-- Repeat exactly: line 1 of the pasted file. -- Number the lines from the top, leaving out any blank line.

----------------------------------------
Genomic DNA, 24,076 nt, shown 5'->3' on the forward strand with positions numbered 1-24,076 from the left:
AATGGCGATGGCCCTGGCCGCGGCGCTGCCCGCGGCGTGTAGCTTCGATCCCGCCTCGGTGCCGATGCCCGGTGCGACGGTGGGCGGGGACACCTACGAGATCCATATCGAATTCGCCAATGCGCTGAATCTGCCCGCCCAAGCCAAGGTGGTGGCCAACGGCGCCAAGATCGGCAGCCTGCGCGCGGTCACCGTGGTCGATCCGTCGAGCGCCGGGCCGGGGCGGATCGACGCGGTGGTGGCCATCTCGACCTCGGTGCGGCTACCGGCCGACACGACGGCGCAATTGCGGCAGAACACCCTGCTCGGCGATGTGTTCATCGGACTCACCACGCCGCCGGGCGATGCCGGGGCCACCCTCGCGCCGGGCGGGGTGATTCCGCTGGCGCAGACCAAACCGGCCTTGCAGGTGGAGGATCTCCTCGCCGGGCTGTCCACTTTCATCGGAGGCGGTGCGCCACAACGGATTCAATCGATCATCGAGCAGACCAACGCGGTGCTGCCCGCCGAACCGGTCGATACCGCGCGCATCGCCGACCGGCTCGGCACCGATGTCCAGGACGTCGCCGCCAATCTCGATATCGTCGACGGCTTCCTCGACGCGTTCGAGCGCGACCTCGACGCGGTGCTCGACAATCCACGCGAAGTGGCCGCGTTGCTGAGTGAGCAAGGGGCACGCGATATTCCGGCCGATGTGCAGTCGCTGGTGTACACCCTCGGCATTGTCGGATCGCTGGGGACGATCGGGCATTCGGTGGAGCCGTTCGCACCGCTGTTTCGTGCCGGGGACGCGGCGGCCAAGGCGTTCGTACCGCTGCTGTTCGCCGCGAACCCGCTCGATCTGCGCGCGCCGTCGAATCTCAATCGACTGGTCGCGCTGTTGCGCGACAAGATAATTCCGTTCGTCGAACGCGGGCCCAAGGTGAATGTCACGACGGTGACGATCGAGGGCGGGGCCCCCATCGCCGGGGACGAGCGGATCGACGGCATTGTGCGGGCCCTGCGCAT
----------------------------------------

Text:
Genomic DNA, 24,076 nt, shown 5'->3' on the forward strand with positions numbered 1-24,076 from the left: